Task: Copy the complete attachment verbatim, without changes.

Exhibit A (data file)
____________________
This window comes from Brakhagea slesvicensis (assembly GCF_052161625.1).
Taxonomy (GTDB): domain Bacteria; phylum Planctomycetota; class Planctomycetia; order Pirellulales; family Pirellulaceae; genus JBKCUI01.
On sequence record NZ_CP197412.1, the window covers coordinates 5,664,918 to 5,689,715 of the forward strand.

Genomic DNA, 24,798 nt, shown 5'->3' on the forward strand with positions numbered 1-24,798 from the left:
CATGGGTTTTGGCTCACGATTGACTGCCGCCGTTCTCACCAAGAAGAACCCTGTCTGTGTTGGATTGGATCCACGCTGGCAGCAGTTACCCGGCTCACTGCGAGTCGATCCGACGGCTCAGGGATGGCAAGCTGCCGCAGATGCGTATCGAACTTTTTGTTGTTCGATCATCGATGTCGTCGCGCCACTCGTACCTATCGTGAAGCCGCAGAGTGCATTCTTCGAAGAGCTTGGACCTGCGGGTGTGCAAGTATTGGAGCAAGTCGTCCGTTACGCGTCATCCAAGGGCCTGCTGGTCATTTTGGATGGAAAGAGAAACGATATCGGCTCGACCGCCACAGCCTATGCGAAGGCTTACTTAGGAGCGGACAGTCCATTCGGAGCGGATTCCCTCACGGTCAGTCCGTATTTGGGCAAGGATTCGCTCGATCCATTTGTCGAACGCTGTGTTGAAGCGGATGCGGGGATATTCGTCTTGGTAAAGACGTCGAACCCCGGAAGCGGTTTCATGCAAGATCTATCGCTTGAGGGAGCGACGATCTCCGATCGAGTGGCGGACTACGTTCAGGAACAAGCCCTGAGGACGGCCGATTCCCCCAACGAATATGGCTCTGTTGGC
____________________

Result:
This window comes from Brakhagea slesvicensis (assembly GCF_052161625.1).
Taxonomy (GTDB): domain Bacteria; phylum Planctomycetota; class Planctomycetia; order Pirellulales; family Pirellulaceae; genus JBKCUI01.
On sequence record NZ_CP197412.1, the window covers coordinates 5,664,918 to 5,689,715 of the forward strand.

Genomic DNA, 24,798 nt, shown 5'->3' on the forward strand with positions numbered 1-24,798 from the left:
CATGGGTTTTGGCTCACGATTGACTGCCGCCGTTCTCACCAAGAAGAACCCTGTCTGTGTTGGATTGGATCCACGCTGGCAGCAGTTACCCGGCTCACTGCGAGTCGATCCGACGGCTCAGGGATGGCAAGCTGCCGCAGATGCGTATCGAACTTTTTGTTGTTCGATCATCGATGTCGTCGCGCCACTCGTACCTATCGTGAAGCCGCAGAGTGCATTCTTCGAAGAGCTTGGACCTGCGGGTGTGCAAGTATTGGAGCAAGTCGTCCGTTACGCGTCATCCAAGGGCCTGCTGGTCATTTTGGATGGAAAGAGAAACGATATCGGCTCGACCGCCACAGCCTATGCGAAGGCTTACTTAGGAGCGGACAGTCCATTCGGAGCGGATTCCCTCACGGTCAGTCCGTATTTGGGCAAGGATTCGCTCGATCCATTTGTCGAACGCTGTGTTGAAGCGGATGCGGGGATATTCGTCTTGGTAAAGACGTCGAACCCCGGAAGCGGTTTCATGCAAGATCTATCGCTTGAGGGAGCGACGATCTCCGATCGAGTGGCGGACTACGTTCAGGAACAAGCCCTGAGGACGGCCGATTCCCCCAACGAATATGGCTCTGTTGGC